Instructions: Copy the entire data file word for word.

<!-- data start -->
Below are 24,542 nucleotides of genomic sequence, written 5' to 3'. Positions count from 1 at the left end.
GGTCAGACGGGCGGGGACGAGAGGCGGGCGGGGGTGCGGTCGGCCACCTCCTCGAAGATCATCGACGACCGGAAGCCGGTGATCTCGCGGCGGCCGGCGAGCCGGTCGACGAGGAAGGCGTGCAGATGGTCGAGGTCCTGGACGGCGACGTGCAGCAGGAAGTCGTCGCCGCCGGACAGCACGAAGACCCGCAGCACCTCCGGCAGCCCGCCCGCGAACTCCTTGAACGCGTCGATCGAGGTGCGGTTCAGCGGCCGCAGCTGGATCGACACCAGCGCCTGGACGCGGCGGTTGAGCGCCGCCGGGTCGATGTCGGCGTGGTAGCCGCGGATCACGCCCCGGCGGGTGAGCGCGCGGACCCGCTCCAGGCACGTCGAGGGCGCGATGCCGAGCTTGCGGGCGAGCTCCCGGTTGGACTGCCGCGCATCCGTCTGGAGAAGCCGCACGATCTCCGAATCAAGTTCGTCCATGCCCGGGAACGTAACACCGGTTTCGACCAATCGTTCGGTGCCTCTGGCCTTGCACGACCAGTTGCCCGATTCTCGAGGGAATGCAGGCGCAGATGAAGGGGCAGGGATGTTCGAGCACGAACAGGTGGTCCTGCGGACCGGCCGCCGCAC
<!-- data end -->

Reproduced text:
Below are 24,542 nucleotides of genomic sequence, written 5' to 3'. Positions count from 1 at the left end.
GGTCAGACGGGCGGGGACGAGAGGCGGGCGGGGGTGCGGTCGGCCACCTCCTCGAAGATCATCGACGACCGGAAGCCGGTGATCTCGCGGCGGCCGGCGAGCCGGTCGACGAGGAAGGCGTGCAGATGGTCGAGGTCCTGGACGGCGACGTGCAGCAGGAAGTCGTCGCCGCCGGACAGCACGAAGACCCGCAGCACCTCCGGCAGCCCGCCCGCGAACTCCTTGAACGCGTCGATCGAGGTGCGGTTCAGCGGCCGCAGCTGGATCGACACCAGCGCCTGGACGCGGCGGTTGAGCGCCGCCGGGTCGATGTCGGCGTGGTAGCCGCGGATCACGCCCCGGCGGGTGAGCGCGCGGACCCGCTCCAGGCACGTCGAGGGCGCGATGCCGAGCTTGCGGGCGAGCTCCCGGTTGGACTGCCGCGCATCCGTCTGGAGAAGCCGCACGATCTCCGAATCAAGTTCGTCCATGCCCGGGAACGTAACACCGGTTTCGACCAATCGTTCGGTGCCTCTGGCCTTGCACGACCAGTTGCCCGATTCTCGAGGGAATGCAGGCGCAGATGAAGGGGCAGGGATGTTCGAGCACGAACAGGTGGTCCTGCGGACCGGCCGCCGCAC